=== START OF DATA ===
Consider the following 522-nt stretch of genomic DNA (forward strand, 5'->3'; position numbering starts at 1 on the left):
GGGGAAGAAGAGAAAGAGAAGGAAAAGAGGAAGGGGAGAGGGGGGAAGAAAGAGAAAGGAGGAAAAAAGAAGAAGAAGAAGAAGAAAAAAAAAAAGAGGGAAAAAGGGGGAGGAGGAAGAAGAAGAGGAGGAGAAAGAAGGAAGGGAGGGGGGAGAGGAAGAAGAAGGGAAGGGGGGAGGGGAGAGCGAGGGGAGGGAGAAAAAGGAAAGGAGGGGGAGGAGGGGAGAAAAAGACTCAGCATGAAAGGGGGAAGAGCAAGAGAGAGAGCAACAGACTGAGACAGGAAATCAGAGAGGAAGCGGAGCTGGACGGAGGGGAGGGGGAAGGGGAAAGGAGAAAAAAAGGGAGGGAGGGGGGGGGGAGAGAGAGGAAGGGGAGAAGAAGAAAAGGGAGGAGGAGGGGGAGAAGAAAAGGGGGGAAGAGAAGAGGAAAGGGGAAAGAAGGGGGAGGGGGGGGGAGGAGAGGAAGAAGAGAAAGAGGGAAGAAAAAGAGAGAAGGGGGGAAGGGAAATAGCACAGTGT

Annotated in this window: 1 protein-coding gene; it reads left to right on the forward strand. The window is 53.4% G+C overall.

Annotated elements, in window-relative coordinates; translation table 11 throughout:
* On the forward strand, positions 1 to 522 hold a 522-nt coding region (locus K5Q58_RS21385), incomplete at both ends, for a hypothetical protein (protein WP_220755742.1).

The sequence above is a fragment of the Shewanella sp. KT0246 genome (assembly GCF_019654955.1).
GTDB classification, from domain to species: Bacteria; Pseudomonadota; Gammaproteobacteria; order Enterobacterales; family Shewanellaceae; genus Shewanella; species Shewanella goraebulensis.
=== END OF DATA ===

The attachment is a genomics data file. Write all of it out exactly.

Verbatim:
Consider the following 522-nt stretch of genomic DNA (forward strand, 5'->3'; position numbering starts at 1 on the left):
GGGGAAGAAGAGAAAGAGAAGGAAAAGAGGAAGGGGAGAGGGGGGAAGAAAGAGAAAGGAGGAAAAAAGAAGAAGAAGAAGAAGAAAAAAAAAAAGAGGGAAAAAGGGGGAGGAGGAAGAAGAAGAGGAGGAGAAAGAAGGAAGGGAGGGGGGAGAGGAAGAAGAAGGGAAGGGGGGAGGGGAGAGCGAGGGGAGGGAGAAAAAGGAAAGGAGGGGGAGGAGGGGAGAAAAAGACTCAGCATGAAAGGGGGAAGAGCAAGAGAGAGAGCAACAGACTGAGACAGGAAATCAGAGAGGAAGCGGAGCTGGACGGAGGGGAGGGGGAAGGGGAAAGGAGAAAAAAAGGGAGGGAGGGGGGGGGGAGAGAGAGGAAGGGGAGAAGAAGAAAAGGGAGGAGGAGGGGGAGAAGAAAAGGGGGGAAGAGAAGAGGAAAGGGGAAAGAAGGGGGAGGGGGGGGGAGGAGAGGAAGAAGAGAAAGAGGGAAGAAAAAGAGAGAAGGGGGGAAGGGAAATAGCACAGTGT

Annotated in this window: 1 protein-coding gene; it reads left to right on the forward strand. The window is 53.4% G+C overall.

Annotated elements, in window-relative coordinates; translation table 11 throughout:
* On the forward strand, positions 1 to 522 hold a 522-nt coding region (locus K5Q58_RS21385), incomplete at both ends, for a hypothetical protein (protein WP_220755742.1).

The sequence above is a fragment of the Shewanella sp. KT0246 genome (assembly GCF_019654955.1).
GTDB classification, from domain to species: Bacteria; Pseudomonadota; Gammaproteobacteria; order Enterobacterales; family Shewanellaceae; genus Shewanella; species Shewanella goraebulensis.